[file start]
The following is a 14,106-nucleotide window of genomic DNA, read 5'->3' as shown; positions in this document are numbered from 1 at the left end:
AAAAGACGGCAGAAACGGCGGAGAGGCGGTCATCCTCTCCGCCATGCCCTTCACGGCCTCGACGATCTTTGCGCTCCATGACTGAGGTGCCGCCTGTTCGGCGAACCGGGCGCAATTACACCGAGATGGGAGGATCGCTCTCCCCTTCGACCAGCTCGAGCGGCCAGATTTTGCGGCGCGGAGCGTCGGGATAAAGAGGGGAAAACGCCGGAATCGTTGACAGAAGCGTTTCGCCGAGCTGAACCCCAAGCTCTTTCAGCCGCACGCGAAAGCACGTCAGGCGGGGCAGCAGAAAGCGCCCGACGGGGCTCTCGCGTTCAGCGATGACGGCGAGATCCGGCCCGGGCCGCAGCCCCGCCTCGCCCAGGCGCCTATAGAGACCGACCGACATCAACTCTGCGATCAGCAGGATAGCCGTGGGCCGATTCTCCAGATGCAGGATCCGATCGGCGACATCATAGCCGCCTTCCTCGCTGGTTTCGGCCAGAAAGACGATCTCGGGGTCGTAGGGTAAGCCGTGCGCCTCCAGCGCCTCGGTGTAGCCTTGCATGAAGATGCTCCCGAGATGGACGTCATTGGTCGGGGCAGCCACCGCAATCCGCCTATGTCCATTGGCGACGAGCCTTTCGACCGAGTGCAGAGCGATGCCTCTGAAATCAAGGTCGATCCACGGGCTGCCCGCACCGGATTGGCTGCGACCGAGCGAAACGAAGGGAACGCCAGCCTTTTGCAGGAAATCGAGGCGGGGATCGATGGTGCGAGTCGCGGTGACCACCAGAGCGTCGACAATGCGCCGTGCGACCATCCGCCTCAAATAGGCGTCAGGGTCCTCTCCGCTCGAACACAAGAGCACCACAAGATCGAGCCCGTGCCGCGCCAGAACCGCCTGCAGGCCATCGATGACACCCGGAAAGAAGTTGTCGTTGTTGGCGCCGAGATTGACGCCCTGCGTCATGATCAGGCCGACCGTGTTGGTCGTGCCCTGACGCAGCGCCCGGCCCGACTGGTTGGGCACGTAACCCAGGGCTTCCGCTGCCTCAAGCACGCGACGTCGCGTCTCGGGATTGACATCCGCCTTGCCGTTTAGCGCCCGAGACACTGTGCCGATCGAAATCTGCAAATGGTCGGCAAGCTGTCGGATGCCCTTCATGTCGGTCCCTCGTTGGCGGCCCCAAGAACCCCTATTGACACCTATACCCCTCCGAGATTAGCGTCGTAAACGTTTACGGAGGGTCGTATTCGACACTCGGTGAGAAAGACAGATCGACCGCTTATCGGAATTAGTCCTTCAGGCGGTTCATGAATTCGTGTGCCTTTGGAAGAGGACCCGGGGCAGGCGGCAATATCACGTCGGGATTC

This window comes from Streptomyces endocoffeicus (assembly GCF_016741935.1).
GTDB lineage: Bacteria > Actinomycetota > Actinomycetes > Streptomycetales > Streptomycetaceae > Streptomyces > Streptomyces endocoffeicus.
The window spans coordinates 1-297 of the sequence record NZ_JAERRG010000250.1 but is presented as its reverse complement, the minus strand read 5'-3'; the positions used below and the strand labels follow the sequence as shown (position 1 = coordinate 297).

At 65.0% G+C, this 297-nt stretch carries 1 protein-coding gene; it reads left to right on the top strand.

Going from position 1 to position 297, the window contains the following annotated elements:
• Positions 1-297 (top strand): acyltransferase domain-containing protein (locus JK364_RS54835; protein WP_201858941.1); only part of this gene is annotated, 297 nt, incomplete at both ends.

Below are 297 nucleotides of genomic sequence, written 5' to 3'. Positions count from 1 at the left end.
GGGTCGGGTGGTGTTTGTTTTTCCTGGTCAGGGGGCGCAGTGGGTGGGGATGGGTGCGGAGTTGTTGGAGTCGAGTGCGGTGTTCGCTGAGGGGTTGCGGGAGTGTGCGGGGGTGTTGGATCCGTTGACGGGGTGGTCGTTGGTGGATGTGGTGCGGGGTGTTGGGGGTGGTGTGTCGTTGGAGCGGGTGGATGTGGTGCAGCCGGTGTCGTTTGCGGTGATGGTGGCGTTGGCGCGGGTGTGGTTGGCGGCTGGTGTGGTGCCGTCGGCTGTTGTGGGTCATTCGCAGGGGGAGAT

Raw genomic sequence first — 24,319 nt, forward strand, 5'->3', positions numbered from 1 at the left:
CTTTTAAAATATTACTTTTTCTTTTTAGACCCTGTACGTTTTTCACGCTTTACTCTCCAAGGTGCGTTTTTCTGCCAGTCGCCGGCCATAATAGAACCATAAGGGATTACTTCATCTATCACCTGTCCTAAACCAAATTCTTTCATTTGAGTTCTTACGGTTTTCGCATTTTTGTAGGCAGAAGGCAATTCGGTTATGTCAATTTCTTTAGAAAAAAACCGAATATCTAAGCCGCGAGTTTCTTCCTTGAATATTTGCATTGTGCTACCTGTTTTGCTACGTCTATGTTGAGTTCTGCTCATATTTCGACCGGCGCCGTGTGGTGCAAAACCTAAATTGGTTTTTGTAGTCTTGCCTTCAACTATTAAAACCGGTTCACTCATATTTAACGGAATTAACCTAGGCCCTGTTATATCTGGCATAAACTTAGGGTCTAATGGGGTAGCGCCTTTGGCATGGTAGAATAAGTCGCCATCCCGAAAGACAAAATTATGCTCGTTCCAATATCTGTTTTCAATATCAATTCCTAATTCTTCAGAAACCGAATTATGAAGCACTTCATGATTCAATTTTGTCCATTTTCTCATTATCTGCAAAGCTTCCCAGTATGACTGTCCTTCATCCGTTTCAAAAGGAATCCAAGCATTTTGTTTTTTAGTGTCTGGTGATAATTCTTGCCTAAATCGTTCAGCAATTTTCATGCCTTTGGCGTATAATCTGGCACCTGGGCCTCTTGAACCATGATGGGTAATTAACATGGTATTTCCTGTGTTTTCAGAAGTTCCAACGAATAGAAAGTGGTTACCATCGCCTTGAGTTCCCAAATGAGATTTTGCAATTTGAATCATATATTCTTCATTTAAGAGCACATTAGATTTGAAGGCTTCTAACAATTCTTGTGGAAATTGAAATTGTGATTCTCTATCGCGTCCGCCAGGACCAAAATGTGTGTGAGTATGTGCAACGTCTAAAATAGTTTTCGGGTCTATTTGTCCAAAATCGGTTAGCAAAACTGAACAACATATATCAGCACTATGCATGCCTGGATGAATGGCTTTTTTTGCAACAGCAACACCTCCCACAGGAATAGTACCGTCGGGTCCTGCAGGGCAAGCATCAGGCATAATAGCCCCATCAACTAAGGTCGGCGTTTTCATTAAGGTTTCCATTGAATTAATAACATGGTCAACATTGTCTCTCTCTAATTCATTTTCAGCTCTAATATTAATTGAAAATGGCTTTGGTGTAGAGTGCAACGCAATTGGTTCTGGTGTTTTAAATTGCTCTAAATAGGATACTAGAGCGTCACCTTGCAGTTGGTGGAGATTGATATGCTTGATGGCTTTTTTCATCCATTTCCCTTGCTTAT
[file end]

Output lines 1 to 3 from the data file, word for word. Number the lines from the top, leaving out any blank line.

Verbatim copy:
The following is a 14,106-nucleotide window of genomic DNA, read 5'->3' as shown; positions in this document are numbered from 1 at the left end:
AAAAGACGGCAGAAACGGCGGAGAGGCGGTCATCCTCTCCGCCATGCCCTTCACGGCCTCGACGATCTTTGCGCTCCATGACTGAGGTGCCGCCTGTTCGGCGAACCGGGCGCAATTACACCGAGATGGGAGGATCGCTCTCCCCTTCGACCAGCTCGAGCGGCCAGATTTTGCGGCGCGGAGCGTCGGGATAAAGAGGGGAAAACGCCGGAATCGTTGACAGAAGCGTTTCGCCGAGCTGAACCCCAAGCTCTTTCAGCCGCACGCGAAAGCACGTCAGGCGGGGCAGCAGAAAGCGCCCGACGGGGCTCTCGCGTTCAGCGATGACGGCGAGATCCGGCCCGGGCCGCAGCCCCGCCTCGCCCAGGCGCCTATAGAGACCGACCGACATCAACTCTGCGATCAGCAGGATAGCCGTGGGCCGATTCTCCAGATGCAGGATCCGATCGGCGACATCATAGCCGCCTTCCTCGCTGGTTTCGGCCAGAAAGACGATCTCGGGGTCGTAGGGTAAGCCGTGCGCCTCCAGCGCCTCGGTGTAGCCTTGCATGAAGATGCTCCCGAGATGGACGTCATTGGTCGGGGCAGCCACCGCAATCCGCCTATGTCCATTGGCGACGAGCCTTTCGACCGAGTGCAGAGCGATGCCTCTGAAATCAAGGTCGATCCACGGGCTGCCCGCACCGGATTGGCTGCGACCGAGCGAAACGAAGGGAACGCCAGCCTTTTGCAGGAAATCGAGGCGGGGATCGATGGTGCGAGTCGCGGTGACCACCAGAGCGTCGACAATGCGCCGTGCGACCATCCGCCTCAAATAGGCGTCAGGGTCCTCTCCGCTCGAACACAAGAGCACCACAAGATCGAGCCCGTGCCGCGCCAGAACCGCCTGCAGGCCATCGATGACACCCGGAAAGAAGTTGTCGTTGTTGGCGCCGAGATTGACGCCCTGCGTCATGATCAGGCCGACCGTGTTGGTCGTGCCCTGACGCAGCGCCCGGCCCGACTGGTTGGGCACGTAACCCAGGGCTTCCGCTGCCTCAAGCACGCGACGTCGCGTCTCGGGATTGACATCCGCCTTGCCGTTTAGCGCCCGAGACACTGTGCCGATCGAAATCTGCAAATGGTCGGCAAGCTGTCGGATGCCCTTCATGTCGGTCCCTCGTTGGCGGCCCCAAGAACCCCTATTGACACCTATACCCCTCCGAGATTAGCGTCGTAAACGTTTACGGAGGGTCGTATTCGACACTCGGTGAGAAAGACAGATCGACCGCTTATCGGAATTAGTCCTTCAGGCGGTTCATGAATTCGTGTGCCTTTGGAAGAGGACCCGGGGCAGGCGGCAATATCACGTCGGGATTC

This window comes from Streptomyces endocoffeicus (assembly GCF_016741935.1).